If you want to make beautiful music, you must play the black notes and the white notes together. – Richard Nixon
Long, long ago in a universe far, far away, before the folk music scare of the early 1960s was even a twinkle in Bob Dylan’s eye, and even before the birth of rock-and-roll, background music was invented. Easy Listening. Elevator music. Telephone on-hold music. And we have General George Owen Squier to thank for it. Thanks a lot, George.
General Squier invented telephone multiplexing in 1910 and acquired patents in 1922 for methods of distributing signals over existing electrical lines. He saw the potential for this trick to deliver music to subscribers, without the need for a radio. Radio caught up to him in the 1930s, so he concentrated his efforts on delivering music to commercial customers. (All this happened in Cleveland, the town that takes radio seriously. In 1934, Squier named his company Muzak, because his product was music and he liked the name Kodak. No other reason. By then he’d learned manipulative musical tricks to ease worker-listener stress and to encourage productivity, as well to motivate shoppers. He next began to record his own music, which became known as Muzak.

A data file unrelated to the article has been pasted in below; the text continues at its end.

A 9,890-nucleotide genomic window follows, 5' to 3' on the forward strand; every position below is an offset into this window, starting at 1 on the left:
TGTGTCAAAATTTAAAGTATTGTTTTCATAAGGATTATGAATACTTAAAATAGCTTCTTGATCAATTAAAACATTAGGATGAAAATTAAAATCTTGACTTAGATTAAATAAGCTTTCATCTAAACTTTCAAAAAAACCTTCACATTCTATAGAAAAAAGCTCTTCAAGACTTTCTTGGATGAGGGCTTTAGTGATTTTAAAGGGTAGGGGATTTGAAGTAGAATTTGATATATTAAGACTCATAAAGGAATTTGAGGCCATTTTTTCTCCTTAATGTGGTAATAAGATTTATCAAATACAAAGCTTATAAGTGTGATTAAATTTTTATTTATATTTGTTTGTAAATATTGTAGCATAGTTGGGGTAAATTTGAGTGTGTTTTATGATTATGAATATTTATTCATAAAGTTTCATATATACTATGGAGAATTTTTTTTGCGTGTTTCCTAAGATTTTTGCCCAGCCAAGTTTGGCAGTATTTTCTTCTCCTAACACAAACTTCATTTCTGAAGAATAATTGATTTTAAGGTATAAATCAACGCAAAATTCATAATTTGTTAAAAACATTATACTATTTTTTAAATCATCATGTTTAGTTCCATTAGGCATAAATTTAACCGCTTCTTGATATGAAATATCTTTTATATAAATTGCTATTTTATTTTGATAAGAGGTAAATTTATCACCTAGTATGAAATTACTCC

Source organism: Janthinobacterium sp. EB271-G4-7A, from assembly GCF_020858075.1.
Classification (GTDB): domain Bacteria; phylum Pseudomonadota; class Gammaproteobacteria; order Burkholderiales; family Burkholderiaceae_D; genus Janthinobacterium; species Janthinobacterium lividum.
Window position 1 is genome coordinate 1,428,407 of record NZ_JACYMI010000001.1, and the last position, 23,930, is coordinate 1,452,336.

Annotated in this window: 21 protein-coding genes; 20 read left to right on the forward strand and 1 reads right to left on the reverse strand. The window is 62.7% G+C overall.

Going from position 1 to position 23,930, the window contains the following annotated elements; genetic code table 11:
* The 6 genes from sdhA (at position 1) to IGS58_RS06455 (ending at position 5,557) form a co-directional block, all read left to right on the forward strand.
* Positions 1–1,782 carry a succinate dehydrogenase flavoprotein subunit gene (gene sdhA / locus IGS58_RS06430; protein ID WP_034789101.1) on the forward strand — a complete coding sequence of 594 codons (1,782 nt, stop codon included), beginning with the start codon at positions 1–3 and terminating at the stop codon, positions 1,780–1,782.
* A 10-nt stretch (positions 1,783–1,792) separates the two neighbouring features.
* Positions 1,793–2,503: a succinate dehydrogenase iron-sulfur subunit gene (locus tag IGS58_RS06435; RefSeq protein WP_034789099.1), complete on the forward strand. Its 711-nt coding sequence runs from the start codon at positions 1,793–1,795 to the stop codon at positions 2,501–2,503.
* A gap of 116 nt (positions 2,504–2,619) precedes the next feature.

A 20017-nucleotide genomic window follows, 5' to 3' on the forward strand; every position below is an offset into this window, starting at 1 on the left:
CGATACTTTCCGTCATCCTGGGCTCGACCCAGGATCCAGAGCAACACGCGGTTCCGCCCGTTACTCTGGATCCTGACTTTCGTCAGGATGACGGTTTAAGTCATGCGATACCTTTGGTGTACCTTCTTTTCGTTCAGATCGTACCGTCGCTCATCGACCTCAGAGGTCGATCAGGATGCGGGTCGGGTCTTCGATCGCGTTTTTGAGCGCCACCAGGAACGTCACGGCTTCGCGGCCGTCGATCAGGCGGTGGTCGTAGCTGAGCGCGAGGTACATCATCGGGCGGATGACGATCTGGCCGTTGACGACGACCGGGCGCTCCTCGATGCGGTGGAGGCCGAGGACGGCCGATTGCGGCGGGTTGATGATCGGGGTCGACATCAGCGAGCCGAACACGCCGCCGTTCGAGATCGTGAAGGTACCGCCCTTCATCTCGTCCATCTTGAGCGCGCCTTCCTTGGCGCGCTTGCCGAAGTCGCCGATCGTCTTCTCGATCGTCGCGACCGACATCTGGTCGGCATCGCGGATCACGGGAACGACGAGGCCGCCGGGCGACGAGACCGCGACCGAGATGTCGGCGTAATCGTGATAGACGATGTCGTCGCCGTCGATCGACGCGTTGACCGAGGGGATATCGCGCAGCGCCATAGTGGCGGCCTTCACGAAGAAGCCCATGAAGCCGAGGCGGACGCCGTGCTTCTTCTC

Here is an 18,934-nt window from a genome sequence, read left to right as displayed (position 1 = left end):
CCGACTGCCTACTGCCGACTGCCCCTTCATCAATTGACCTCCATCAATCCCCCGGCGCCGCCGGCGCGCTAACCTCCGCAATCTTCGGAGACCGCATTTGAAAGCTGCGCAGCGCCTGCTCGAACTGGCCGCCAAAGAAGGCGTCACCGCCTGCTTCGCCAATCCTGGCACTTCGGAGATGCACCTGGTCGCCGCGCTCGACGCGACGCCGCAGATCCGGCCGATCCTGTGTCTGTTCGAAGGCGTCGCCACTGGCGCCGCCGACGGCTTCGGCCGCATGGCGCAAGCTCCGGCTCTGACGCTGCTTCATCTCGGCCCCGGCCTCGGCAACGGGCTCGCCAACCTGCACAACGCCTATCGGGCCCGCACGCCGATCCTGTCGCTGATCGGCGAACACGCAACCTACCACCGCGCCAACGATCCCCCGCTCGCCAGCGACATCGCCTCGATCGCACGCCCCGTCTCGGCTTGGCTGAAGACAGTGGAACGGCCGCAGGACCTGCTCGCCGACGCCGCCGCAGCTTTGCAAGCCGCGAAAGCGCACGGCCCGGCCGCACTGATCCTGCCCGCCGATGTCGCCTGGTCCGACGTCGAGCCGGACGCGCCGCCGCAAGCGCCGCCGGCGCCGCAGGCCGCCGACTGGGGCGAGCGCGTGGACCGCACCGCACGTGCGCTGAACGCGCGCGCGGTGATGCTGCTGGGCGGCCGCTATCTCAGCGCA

He was accused of brainwashing the public in the 1950s, but who wasn’t? In the 60s and 70s, demand for Muzak became so huge that it found its way back into our most personal and holy sanctum, the private home.
Major General George Owen Squier was buried when he died (not before, though some were tempted) beside his mentor and protégé Major Uptick, in Arlington National Cemetery, which makes him John F. Kennedy’s equal. But not JFK’s confederate – Robert E. Lee was the confederate, and the man who generously donated his vast front yard to become our nation’s most prestigious boneyard. Lee’s greatest achievement, perhaps.